Yet the record shows, and it is undisputed, that the habitual criminal act has been applied by prosecutors on an arbitrary, capricious and highly selective basis.

A monograph prepared by the Colorado State Penitentiary Bureau of Classification and Records, and included in the record here, clearly demonstrates the arbitrary and uneven application of this statute. That study shows that from August, 1953 to August, 1973, out of 3,211 persons eligible for imprisonment as habitual criminals, only 33 were selected by district attorneys for that more severe punishment. The monograph indicates that although almost 23% of those sent to the penitentiary during that time had the necessary prior convictions to be "habitual" criminals according to the statutory standard, only about 1% met whatever standards, if any, were being employed by district attorneys in deciding whether to apply the habitual criminal punishment to them.

The record reflects that the same trend continued into 1974. Of 559 new admissions received by the penitentiary from the courts from September 1, 1973, through August 31, 1974, 332 or 59% had records qualifying them for prosecution as habitual criminals. Yet only four of those 332 had actually been selected by district attorneys for punishment as habitual criminals.

It appears obvious from the statistical pattern of prosecutions under the habitual criminal act that in actual application the act is being interpreted as granting district attorneys unbridled discretion to invoke or not invoke its provisions without the slightest regard for the apparently mandatory language of the statute which seems to require that it apply in every case where the defendant's record justifies it.

The result has been to take from the legislature and the courts, and place in district attorneys, the actual discretion to determine the severity of individual sentences in a substantial number of felony cases. The effect may be to empower a prosecutor to force upon a trial judge the imposition of a sentence so grossly disproportionate to the severity of the offense involved as to shock the conscience of the court. Such a sentence may be so excessive as to constitute cruel and unusual punishment in violation of the Eighth Amendment to the United States Constitution and Article II, section 20 of the Colorado Constitution. For a careful, thorough discussion supporting this position, see Hart v. Coiner, 483 F.2d 136 (4th Cir. 1973), cert. den. 415 U.S. 983, 94 S. Ct. 1577, 39 L. Ed. 2d 881 (1974) (holding West Virginia recidivist statute unconstitutional as applied to require disproportionately severe sentence).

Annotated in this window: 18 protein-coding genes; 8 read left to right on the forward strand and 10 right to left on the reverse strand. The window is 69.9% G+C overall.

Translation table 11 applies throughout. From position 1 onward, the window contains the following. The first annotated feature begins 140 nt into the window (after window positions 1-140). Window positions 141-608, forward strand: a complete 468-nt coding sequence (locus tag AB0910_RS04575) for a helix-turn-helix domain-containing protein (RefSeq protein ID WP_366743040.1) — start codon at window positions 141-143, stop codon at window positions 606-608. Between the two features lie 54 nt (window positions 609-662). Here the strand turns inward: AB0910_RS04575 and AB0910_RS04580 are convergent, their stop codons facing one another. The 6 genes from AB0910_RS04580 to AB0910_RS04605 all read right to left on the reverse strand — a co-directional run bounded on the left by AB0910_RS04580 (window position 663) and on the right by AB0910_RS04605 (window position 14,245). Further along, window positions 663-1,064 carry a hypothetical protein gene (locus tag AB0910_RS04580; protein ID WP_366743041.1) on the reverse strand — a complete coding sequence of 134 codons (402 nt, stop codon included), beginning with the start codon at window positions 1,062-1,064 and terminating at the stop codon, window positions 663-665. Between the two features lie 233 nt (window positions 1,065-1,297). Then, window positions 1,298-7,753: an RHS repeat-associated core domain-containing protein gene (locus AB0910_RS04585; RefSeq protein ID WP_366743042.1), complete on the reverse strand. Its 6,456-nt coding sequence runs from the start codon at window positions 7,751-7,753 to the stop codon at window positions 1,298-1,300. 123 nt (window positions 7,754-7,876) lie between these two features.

*156 The practical effect of the habitual criminal act as applied is to create a status of being a particular type of person. However, in application the determination of which persons are to be punished for having that status seems totally unrelated to the statutory standards defining the status. During the twenty-one year period studied, only about one percent of those legislatively defined as having the status of habitual criminals were actually punished as having that status. No rational basis appears, and none has been suggested, to support the selection of that particular one percent for punishment as habitual criminals. Punishment for having a particular statusrather than for having committed a particular crimeis highly questionable even when fairly administered. Cf. Robinson v. California, 370 U.S. 660, 82 S. Ct. 1417, 8 L. Ed. 2d 758 (1962) (misdemeanor of "being `addicted to the use of narcotics'," held cruel and unusual punishment). But when irrationally and arbitrarily applied, punishment for having the status of an habitual offender violates due process.

Even from the most pragmatic point of view, the net affect of the habitual criminal act as applied in this state is bound to be destructive to the criminal justice system. Its purposes seem to have been (1) to providethrough longer sentencesmore effective deterrents to those contemplating professional careers in crime, and (2) to isolate from society on a long-term basis those who by repeated criminal conduct, have demonstrated their recidivism. As Mr. Justice White observed, however, in Furman v. Georgia, 408 U.S. 238, 92 S. Ct. 2726, 33 L. Ed. 2d 346 (1972) an especially severe penalty may be counterproductive when only rarely and erratically applied. He wrote: